For this week’s cover story on Netflix, Variety asked eight directors, actors, and comedians to tell us why they love working for the streaming giant. Here’s what Ava DuVernay, the director of the documentary “13th,” had to say.
Ava DuVernay: Netflix reached out to me with an offer that I’d never heard before. Come and make what you’d like to make. We’d like to work with you as an artist, and we’ll support you in that vision. That sounded a little too good to be true. I was attracted by the prospects of a fraction of it. What I ended up getting was so much more.
It truly is a safe, productive artist space. Helping hands is what the creative experience is like. I was able to go off and do my thing. That all comes from Ted Sarandos, because he’s created an environment where all the executives feel so confident they don’t have to hold on to everything so tightly. Their notes are very normal — not like studio notes. They are not prescriptive. I never got a note that said, “Fix this.” This is the first place I ever went to where somebody said: “Gosh, I love this. Don’t you want to do more?” I don’t have the money for that. “Oh, we’ll give you some more money.” What kind of place is this?!
For my documentary “13th,” I literally thought it was going to be on the back channels of Netflix and downloaded by some librarians. They said, “This is something special. Let’s see if the New York Film Festival will have it.” It ended up being opening night, as the first documentary ever. They were the ones that launched the Oscar campaign. They were the ones that pushed it into theaters. Their vision for the way it would reach people was greater than my own.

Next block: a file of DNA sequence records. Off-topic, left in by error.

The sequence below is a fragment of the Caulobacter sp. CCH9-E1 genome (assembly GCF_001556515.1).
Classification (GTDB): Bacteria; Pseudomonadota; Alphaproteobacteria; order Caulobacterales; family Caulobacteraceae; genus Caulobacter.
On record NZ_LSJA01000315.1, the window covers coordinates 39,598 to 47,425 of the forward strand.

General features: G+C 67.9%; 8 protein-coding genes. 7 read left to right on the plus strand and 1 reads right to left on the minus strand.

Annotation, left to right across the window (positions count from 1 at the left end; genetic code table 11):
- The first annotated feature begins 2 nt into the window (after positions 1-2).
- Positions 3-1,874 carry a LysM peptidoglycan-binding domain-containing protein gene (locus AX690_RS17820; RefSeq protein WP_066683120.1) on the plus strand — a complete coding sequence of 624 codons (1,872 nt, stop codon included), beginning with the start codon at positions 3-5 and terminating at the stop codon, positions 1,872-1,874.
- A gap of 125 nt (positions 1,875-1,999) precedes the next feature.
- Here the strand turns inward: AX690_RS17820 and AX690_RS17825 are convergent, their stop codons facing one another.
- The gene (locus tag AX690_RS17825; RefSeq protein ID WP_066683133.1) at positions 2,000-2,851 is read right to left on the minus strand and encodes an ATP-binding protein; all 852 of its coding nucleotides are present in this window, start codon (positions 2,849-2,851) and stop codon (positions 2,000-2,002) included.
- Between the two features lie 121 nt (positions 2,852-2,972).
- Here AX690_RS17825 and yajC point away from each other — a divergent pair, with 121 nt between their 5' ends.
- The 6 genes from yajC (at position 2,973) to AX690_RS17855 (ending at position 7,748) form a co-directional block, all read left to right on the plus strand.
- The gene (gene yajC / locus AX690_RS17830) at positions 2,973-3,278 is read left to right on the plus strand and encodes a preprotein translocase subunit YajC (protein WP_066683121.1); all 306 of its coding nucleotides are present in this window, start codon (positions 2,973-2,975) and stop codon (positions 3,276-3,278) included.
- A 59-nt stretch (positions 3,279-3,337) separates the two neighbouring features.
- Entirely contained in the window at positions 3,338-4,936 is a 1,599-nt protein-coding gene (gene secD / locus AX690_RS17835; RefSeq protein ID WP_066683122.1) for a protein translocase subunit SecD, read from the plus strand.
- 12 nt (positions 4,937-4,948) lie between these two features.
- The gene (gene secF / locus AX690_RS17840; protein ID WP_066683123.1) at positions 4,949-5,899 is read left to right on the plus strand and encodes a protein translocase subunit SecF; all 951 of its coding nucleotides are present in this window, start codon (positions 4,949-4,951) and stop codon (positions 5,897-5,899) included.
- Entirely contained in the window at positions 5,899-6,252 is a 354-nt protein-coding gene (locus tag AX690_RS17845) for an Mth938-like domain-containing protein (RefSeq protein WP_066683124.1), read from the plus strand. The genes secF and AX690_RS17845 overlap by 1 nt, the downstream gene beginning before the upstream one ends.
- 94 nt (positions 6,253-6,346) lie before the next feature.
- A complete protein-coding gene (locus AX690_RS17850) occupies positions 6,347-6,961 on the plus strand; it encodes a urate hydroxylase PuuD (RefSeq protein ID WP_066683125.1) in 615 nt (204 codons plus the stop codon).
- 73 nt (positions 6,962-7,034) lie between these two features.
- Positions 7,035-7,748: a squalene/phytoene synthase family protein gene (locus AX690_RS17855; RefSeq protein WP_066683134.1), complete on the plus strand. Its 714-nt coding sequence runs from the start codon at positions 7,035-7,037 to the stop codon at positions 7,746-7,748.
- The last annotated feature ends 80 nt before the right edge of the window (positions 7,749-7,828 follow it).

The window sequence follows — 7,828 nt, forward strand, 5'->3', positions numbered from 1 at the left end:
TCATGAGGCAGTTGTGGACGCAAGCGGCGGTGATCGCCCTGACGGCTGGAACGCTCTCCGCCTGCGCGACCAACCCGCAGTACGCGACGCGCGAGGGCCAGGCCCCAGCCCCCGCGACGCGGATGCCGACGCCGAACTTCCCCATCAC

I find it terribly exciting, especially for someone like me, a person of color and a woman, to be able to see different ways to enter into a space where I’m able to touch large audiences. And not have to go through the same five studios and three networks and hope that they recognize what I’m doing and value it. That’s the way it was; we weren’t seeing enough inclusion. Now there are more options. Inclusion is a necessity for survival. It’s ignorance to think you can continue to operate in the same way as an industry and shut out a country that is largely made of people who are not white men. If you’re going to be holding onto that, you’re going to keep having companies that can read the tea leaves, like Netflix, come in and snatch your wig.
DuVernay’s next film, “A Wrinkle in Time,” will be released in March 2018.